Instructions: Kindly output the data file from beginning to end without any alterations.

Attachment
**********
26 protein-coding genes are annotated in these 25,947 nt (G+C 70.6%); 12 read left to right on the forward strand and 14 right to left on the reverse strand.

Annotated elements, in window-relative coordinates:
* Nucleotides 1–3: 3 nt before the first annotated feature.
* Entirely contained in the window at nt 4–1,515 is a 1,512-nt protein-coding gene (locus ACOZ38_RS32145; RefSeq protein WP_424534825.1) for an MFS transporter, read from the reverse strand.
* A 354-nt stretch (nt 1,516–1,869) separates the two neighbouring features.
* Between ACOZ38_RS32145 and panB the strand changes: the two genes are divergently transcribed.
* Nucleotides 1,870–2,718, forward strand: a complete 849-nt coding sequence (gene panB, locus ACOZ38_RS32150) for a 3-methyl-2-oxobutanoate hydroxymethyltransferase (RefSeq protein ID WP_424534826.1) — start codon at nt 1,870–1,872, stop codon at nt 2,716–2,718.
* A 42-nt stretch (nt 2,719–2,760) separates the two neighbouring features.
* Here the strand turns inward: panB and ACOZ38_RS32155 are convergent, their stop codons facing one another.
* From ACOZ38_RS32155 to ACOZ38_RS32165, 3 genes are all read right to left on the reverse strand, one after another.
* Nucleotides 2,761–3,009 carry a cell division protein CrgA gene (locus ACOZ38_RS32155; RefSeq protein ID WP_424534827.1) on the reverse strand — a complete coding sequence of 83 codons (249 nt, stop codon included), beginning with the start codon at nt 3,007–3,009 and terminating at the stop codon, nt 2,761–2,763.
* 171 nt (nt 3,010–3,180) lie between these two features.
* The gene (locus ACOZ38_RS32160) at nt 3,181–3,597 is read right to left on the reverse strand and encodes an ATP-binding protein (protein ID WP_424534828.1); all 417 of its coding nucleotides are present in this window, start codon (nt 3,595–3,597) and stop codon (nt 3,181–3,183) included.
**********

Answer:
26 protein-coding genes are annotated in these 25,947 nt (G+C 70.6%); 12 read left to right on the forward strand and 14 right to left on the reverse strand.

Annotated elements, in window-relative coordinates:
* Nucleotides 1–3: 3 nt before the first annotated feature.
* Entirely contained in the window at nt 4–1,515 is a 1,512-nt protein-coding gene (locus ACOZ38_RS32145; RefSeq protein WP_424534825.1) for an MFS transporter, read from the reverse strand.
* A 354-nt stretch (nt 1,516–1,869) separates the two neighbouring features.
* Between ACOZ38_RS32145 and panB the strand changes: the two genes are divergently transcribed.
* Nucleotides 1,870–2,718, forward strand: a complete 849-nt coding sequence (gene panB, locus ACOZ38_RS32150) for a 3-methyl-2-oxobutanoate hydroxymethyltransferase (RefSeq protein ID WP_424534826.1) — start codon at nt 1,870–1,872, stop codon at nt 2,716–2,718.
* A 42-nt stretch (nt 2,719–2,760) separates the two neighbouring features.
* Here the strand turns inward: panB and ACOZ38_RS32155 are convergent, their stop codons facing one another.
* From ACOZ38_RS32155 to ACOZ38_RS32165, 3 genes are all read right to left on the reverse strand, one after another.
* Nucleotides 2,761–3,009 carry a cell division protein CrgA gene (locus ACOZ38_RS32155; RefSeq protein ID WP_424534827.1) on the reverse strand — a complete coding sequence of 83 codons (249 nt, stop codon included), beginning with the start codon at nt 3,007–3,009 and terminating at the stop codon, nt 2,761–2,763.
* 171 nt (nt 3,010–3,180) lie between these two features.
* The gene (locus ACOZ38_RS32160) at nt 3,181–3,597 is read right to left on the reverse strand and encodes an ATP-binding protein (protein ID WP_424534828.1); all 417 of its coding nucleotides are present in this window, start codon (nt 3,595–3,597) and stop codon (nt 3,181–3,183) included.